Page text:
2. Create a list of Music Contacts

Make sure to spend enough time to check these sources. Go through blog posts and find out whether their interests align with your content. If they do, find out how to contact them. If you can bypass the generic demo submission e-mail and directly talk to a content creator, your odds of success will increase ten-fold.

How to Get their Contact?
Typically you can visit the ‘Contact Us’ page and somewhere on the page you will see their email above. About 80% they will also list their email with a contact form. Grab the email.

When you have the contact information, add it into a list which allows you to quickly see what kind of channel you are dealing with. Google Sheets / Excel  is a great tool to do this:

As seen in the image above, there is a list showing the channel name, contact information (in the example it is an e-mail, but this could also be a Facebook page/username), interests and any other information that might be of importance.

Many big artists hire managers/marketing agencies that conduct work using this kind of strategy.

3. Send Out Targeted Emails

Yes, we’re going to send lots of emails. Also this is not spamming. We are only going to be sending emails to channels and people who have openly provided their email for contact relating to song submissions or music related business. So they have given you their permission to email them, we’re just going to avoid using the contact form that everyone else will use.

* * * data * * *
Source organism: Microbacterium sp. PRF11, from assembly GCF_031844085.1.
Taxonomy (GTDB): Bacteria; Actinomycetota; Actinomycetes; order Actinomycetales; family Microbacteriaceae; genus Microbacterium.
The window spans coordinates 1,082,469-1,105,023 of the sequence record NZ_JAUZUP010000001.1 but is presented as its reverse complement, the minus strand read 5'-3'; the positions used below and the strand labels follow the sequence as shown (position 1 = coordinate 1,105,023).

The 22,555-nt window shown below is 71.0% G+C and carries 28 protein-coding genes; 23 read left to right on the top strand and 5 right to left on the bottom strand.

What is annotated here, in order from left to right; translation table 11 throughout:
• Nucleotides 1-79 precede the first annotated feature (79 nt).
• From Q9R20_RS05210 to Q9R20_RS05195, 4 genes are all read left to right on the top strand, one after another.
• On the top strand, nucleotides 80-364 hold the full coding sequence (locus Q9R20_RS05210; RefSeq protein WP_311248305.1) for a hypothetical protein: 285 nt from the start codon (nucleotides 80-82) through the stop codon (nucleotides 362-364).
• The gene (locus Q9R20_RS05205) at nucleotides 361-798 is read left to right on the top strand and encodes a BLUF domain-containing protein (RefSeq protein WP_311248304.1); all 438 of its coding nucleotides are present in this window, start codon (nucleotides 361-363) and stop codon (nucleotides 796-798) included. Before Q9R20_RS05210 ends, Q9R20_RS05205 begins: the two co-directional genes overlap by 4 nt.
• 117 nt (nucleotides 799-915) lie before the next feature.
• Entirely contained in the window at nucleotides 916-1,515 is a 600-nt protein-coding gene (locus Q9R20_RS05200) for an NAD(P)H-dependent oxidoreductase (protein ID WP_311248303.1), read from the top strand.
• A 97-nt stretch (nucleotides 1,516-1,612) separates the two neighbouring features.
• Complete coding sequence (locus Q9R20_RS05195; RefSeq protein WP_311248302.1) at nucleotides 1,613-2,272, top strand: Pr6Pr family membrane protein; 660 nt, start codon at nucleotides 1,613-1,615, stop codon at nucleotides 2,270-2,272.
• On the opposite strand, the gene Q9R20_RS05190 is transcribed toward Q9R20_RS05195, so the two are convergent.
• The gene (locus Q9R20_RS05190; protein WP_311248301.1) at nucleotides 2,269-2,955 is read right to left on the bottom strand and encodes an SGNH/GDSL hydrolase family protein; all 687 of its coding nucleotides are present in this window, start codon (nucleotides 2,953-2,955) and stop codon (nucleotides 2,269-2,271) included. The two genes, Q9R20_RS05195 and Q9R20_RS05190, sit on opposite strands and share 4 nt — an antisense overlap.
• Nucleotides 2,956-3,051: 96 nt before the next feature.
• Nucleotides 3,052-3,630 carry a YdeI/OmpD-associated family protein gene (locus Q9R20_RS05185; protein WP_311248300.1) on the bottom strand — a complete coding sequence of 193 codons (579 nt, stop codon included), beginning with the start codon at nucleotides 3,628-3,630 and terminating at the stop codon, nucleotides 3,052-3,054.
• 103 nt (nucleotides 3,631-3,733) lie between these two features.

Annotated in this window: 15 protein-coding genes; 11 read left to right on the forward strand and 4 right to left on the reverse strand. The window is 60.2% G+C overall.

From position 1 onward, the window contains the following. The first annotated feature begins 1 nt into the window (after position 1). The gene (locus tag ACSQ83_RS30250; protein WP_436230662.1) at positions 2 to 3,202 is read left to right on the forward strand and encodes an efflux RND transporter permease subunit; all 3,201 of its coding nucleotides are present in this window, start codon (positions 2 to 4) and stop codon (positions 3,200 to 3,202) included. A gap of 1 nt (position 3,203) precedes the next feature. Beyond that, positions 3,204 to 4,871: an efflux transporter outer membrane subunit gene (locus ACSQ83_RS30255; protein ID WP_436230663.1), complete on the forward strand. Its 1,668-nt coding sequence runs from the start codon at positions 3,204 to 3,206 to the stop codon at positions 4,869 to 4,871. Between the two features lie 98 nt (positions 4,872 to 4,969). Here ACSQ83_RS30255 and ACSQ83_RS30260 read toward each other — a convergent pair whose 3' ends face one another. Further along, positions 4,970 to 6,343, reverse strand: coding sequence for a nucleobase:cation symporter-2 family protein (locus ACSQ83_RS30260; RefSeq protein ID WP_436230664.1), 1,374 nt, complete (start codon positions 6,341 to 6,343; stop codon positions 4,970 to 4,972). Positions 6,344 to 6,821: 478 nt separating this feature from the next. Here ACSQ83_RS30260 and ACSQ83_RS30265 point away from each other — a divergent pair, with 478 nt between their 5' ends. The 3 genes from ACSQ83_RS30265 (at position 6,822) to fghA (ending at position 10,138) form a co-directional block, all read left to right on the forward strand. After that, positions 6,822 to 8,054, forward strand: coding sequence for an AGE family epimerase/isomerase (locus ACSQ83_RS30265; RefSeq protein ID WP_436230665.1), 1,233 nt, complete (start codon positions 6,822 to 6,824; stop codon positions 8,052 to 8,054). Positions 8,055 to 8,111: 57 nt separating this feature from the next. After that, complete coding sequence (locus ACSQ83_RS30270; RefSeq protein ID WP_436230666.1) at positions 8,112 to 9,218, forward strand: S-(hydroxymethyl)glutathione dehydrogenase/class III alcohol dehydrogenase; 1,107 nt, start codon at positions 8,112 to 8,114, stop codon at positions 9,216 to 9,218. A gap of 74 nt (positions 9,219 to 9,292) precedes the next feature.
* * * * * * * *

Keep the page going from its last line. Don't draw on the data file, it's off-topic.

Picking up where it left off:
An example
With all these combined, here is what your e-mail could look like:

Key Points:
• Recipient is addressed by first name.

• Quickly explain what you are emailing about, don’t give your life story.

• Follow up with a link to your related work (track url).

• Ask a question that prompts a reply from the person you’re emailing.

Finally, the signature includes all the necessary contact information: your website, social media. You could also include your phone number for more local contacts.

Rinse and Repeat.

Track your message with SideKick
It is possible that your message will not be seen, which leaves you guessing if they liked what you sent or not. Fortunately, tracking apps such as SideKick or the tracking feature in Microsoft Outlook help. With these apps you can see whether your message is read.